June visits Fred, who will be departing shortly for Geneva. Fred tells her he holds no ill will for June. Fred is building a world in his mind where he can claim to be blissfully ignorant of what he had wrought on June. He treats his exchange with June as a kind of divorce court. This makes June weep. If it were me, I’d be figuring out how I can castrate this absolute waste of humanity before my eyes. She threatened to kill Tuello. We remember that. Fred pours them a drink. He’s supposed to be a smart guy, one of the architects of Gilead, but he’s really a moron. He tells June he misses “Offred.” This is a smart guy who believes in the idea of a slave name. The slave name is the concept of the removal of a person’s identity, the beginning of atrocity. Later, June, filled with murderous rage, tells Luke she’s going to put Fred “on the wall.”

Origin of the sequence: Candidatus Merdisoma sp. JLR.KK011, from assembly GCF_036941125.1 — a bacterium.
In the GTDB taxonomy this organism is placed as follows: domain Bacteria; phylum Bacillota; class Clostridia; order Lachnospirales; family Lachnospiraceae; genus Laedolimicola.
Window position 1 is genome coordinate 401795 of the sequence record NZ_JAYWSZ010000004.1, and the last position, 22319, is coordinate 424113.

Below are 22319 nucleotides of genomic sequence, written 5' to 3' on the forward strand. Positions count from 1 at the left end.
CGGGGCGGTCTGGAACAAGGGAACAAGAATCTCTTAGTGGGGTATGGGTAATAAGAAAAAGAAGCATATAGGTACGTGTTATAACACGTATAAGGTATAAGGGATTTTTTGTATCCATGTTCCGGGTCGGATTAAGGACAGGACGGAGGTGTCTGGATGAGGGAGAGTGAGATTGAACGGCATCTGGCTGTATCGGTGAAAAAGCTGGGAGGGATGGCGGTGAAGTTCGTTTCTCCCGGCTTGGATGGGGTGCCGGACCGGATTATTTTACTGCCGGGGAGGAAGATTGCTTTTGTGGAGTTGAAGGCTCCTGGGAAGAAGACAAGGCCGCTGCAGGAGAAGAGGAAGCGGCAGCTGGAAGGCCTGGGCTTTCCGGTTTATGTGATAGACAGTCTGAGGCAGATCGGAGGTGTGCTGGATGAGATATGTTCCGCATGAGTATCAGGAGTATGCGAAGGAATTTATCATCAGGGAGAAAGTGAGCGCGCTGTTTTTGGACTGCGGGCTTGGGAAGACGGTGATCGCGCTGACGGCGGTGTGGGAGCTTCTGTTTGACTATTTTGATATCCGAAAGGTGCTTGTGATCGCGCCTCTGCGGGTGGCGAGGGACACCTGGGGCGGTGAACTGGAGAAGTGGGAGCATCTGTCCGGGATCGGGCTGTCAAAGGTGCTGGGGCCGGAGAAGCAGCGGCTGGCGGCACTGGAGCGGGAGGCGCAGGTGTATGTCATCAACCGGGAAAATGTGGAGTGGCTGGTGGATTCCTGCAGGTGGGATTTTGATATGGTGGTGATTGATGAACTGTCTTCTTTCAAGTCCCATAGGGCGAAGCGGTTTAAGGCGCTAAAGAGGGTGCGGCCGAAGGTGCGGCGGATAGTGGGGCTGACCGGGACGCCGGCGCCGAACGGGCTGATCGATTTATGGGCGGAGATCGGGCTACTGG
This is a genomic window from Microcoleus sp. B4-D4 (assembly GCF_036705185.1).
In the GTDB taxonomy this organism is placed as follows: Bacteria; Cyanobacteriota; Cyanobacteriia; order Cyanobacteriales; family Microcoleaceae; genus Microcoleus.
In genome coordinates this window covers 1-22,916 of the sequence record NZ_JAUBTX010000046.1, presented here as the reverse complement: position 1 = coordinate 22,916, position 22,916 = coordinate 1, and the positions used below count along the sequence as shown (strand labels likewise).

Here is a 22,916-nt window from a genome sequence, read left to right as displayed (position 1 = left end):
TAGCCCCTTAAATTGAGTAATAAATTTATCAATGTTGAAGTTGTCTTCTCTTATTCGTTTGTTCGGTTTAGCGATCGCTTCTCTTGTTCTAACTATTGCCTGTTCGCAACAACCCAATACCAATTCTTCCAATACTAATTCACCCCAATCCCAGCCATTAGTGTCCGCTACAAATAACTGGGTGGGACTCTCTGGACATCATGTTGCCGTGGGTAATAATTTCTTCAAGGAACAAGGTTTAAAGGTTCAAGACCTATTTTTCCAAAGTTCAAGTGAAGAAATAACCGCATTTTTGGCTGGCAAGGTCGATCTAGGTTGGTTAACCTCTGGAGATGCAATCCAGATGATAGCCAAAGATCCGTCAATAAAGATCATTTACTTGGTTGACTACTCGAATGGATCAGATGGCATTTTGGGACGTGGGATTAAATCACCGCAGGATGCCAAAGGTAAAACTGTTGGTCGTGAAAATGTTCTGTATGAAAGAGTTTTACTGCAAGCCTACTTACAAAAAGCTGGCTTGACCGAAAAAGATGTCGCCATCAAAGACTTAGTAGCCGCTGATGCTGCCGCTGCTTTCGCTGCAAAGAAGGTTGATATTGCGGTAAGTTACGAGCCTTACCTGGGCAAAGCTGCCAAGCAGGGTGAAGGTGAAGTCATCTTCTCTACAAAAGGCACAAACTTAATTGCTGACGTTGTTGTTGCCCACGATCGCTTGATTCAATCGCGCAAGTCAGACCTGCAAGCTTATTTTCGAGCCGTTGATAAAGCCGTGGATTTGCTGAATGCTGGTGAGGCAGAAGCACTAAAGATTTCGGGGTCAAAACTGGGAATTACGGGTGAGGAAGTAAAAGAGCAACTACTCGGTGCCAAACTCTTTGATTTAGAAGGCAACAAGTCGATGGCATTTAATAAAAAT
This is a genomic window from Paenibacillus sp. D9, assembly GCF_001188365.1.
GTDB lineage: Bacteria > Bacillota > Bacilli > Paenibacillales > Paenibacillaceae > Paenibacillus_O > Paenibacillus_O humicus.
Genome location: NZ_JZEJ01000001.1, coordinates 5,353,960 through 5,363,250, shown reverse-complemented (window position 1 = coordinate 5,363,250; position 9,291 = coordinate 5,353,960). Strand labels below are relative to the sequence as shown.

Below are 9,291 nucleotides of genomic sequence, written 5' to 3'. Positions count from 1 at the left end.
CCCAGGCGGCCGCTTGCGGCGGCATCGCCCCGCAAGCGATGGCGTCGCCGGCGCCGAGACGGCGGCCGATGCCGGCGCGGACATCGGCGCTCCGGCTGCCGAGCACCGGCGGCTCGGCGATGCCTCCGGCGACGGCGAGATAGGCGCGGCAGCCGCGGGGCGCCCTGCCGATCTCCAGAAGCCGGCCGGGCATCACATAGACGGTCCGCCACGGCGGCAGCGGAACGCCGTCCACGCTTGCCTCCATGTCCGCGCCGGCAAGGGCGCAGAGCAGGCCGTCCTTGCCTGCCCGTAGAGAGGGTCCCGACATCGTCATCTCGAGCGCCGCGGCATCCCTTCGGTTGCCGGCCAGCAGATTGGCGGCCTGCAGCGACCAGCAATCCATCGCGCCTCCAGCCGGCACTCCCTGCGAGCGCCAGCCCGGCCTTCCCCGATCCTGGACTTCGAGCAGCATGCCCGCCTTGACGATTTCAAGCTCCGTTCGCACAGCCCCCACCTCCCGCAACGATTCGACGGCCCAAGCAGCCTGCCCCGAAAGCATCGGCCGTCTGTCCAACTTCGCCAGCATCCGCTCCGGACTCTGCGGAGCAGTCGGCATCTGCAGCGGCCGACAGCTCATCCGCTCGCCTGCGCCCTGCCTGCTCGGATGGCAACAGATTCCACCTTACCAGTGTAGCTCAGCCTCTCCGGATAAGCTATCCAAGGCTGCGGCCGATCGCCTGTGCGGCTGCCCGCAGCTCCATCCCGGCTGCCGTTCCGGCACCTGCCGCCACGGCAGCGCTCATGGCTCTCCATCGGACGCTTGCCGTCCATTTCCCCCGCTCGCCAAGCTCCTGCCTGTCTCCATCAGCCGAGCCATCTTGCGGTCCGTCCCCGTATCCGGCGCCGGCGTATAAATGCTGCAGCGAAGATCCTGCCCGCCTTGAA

June confronts Tuello and tells him they’re not going to let Fred escape justice. I remember experiencing a kind of déjà vu in watching this scene. I distinctly remember Tuello jogging, being interrupted by June, and having a brief, unsettling conversation with her. There was never a similar scene like this in previous episodes, but it seemed oddly familiar to me. Tuello and June meet Commander Lawrence (Bradley Whitford) in an empty diner. Lawrence wants Fred back. He is aware Fred has been singing like a canary. Lawrence is willing to trade twenty-two Mayday members in exchange for Fred. I wish this diner was still in operation. How about a shake and a cheeseburger? I could discuss anything if I had a cheeseburger on a plate in front of me with french fries and mozzarella sticks.